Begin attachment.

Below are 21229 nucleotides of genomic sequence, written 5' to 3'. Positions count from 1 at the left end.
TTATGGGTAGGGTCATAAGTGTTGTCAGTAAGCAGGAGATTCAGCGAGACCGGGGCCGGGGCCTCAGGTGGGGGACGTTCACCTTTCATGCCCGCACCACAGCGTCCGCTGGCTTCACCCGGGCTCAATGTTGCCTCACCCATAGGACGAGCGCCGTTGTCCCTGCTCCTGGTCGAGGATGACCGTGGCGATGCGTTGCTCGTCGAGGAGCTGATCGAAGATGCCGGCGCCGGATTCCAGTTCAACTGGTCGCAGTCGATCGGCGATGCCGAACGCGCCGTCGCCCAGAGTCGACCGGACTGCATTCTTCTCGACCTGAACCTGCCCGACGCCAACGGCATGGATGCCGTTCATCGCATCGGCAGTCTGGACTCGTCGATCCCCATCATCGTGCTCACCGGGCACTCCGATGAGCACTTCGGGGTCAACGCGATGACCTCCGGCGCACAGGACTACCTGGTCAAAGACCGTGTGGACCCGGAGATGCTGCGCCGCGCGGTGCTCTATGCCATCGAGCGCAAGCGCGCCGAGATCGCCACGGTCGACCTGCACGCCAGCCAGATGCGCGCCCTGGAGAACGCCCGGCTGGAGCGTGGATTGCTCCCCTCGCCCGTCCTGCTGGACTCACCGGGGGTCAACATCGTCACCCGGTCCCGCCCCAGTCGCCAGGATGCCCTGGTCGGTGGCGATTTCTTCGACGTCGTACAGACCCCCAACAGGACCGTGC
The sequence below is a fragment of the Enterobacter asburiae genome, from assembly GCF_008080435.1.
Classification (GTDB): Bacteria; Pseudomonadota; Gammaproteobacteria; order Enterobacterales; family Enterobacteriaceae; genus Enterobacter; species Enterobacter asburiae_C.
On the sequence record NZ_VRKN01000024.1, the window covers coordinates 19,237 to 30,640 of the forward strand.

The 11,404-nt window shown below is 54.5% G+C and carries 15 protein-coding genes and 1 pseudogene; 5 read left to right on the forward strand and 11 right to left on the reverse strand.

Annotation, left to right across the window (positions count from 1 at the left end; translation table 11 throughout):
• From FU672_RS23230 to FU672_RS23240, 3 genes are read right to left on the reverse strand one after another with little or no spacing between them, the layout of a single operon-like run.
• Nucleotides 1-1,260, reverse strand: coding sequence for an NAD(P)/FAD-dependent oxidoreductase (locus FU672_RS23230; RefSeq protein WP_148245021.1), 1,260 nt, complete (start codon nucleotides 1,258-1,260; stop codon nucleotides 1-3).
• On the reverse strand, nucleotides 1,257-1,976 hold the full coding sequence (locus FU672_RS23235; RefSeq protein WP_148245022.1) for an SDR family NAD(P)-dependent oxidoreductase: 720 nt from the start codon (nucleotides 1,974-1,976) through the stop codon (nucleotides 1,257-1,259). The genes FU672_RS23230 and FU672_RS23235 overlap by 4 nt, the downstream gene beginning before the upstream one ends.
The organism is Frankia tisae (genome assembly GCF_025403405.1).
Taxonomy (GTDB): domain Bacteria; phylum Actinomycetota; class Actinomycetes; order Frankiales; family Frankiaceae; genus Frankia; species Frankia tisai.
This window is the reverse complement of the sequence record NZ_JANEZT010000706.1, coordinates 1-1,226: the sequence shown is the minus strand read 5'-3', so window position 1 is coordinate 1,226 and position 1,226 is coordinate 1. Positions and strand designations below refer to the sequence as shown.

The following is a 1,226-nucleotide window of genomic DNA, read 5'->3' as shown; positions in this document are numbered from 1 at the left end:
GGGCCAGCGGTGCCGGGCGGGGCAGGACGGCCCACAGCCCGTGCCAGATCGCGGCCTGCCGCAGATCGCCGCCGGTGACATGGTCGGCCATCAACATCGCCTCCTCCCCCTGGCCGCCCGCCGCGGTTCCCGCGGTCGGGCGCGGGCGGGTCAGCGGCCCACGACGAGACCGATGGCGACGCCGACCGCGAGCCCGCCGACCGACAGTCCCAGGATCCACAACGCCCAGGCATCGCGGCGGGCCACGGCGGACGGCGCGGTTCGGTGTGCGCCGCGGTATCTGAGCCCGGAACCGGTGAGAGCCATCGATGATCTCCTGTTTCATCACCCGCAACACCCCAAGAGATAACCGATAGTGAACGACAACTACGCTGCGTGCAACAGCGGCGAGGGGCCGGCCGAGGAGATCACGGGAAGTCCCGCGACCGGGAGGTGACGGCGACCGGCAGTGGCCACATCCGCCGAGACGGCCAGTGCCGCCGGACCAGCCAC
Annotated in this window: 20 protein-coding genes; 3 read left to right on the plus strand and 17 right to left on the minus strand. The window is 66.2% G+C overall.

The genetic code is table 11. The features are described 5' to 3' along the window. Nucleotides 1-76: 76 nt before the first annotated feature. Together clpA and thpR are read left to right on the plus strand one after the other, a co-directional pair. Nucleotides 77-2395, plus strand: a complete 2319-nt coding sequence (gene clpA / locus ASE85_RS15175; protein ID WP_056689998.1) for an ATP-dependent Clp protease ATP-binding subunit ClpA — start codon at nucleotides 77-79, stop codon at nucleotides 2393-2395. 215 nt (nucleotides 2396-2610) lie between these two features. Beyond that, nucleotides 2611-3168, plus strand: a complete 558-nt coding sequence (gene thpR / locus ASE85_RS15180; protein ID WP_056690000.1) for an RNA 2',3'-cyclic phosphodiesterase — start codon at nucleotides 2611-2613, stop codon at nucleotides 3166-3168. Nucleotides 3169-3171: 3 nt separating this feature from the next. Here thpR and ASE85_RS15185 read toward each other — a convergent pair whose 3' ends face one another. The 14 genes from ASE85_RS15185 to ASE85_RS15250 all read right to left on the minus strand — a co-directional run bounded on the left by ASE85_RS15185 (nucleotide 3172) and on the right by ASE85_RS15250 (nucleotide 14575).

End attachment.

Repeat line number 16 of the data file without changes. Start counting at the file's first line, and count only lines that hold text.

Annotated in this window: 20 protein-coding genes; 3 read left to right on the plus strand and 17 right to left on the minus strand. The window is 66.2% G+C overall.